Tackling National History Day

NHD initials above two red bars, interspaced with National History Day text

By Deborah B.

It’s not cheating! 

September is around the bend, bringing refrigerators adorned with leaf collages, stink bugs, and virtual football parties with snacks of imaginary calories. It also catapults middle and high school students into the vast expanse that is the National History Day Project, a year-long exploration of an historical topic where students analyze the topic’s immediate and long term impact and its connection to the annual theme, then create a structured presentation model showcasing their extensive research and conclusions in a national competition for grades, glory, and potential monetary awards. Piece of cake.

Parents, do not hit the liquor cabinet! We are here to help! Seriously, it is not cheating for students to get research and analysis assistance. Teachers and parents are frequently tapped, but there is a local, free, natural habitat for history and research nerds eager to help search for buried sources… Howard County Library System.

This year’s theme is Communication in History: The Key to Understanding. How do people exchange information and interact with each other? Think of the act of communicating, the motivation for the communication, the who or what the communication affects. Think of how we struggle with conveying meaning today, even without Zoom calls.

Our virtual classes such as Topic Development and Maximize Your History Day Research offer insights into these questions and others relating to the theme. In October, the NHD Thesis Workshop is a safe mosh pit for students to deconstruct, reconstruct, and beat the heck out of their arguments until they are honed enough to substitute as historical reenactment weapons. Well, maybe not that sharp. Our classes, databases, and collection resources are also not cheats. National History Day encourages students to create a reliquary of history-hunting tools.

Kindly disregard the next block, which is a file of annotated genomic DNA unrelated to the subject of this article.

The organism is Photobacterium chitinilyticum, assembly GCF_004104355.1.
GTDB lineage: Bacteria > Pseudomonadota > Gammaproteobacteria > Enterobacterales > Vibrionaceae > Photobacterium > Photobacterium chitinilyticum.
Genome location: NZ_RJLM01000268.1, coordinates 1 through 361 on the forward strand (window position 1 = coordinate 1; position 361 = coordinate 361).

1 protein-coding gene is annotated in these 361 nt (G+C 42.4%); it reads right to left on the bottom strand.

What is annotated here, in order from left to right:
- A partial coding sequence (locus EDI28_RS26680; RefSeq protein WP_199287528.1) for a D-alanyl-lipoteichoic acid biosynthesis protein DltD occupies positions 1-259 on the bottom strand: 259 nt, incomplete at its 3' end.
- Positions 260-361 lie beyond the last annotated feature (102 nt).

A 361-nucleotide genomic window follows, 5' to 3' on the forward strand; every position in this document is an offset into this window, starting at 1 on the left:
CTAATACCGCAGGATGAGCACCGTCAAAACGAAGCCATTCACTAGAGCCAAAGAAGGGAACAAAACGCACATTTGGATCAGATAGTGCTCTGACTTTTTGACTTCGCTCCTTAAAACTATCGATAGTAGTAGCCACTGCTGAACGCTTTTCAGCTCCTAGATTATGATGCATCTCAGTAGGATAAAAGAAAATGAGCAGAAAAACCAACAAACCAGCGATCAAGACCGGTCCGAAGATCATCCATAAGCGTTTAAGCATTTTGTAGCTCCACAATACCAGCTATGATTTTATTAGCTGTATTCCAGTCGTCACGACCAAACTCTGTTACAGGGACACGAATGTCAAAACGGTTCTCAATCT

Also, these classes are not exclusive to NHD students! We welcome parents and teachers and all teens interested in upgrading their critical thinking skills. In addition, we will host a complement of news literacy performance training. Beware aged opinions. Ideas and thinking can stagnate, even ideas originally based on empirical evidence. Have there been new discoveries? Is there new data? Healthy, critical thinking requires stimuli and exercise, and we coach students through bias obstacles and teach strategies to combat fallacies and fear of opposing viewpoints.

In the next few weeks, somewhere in the county, a child will be assigned a NHD project. There is hope! Our mission, aside from mixing as many metaphors as possible in this blog post, is to help students achieve their academic potential. A small donation of the student’s time rewards them with research guidance and alleviates a librarian suffering from an overabundance of historical minutia. So, go online or call to register for one of our fall NHD classes as soon as they open.

Remember, it’s not cheating.

Deborah B. is a triple threat nerd of books, history, and actual triplets.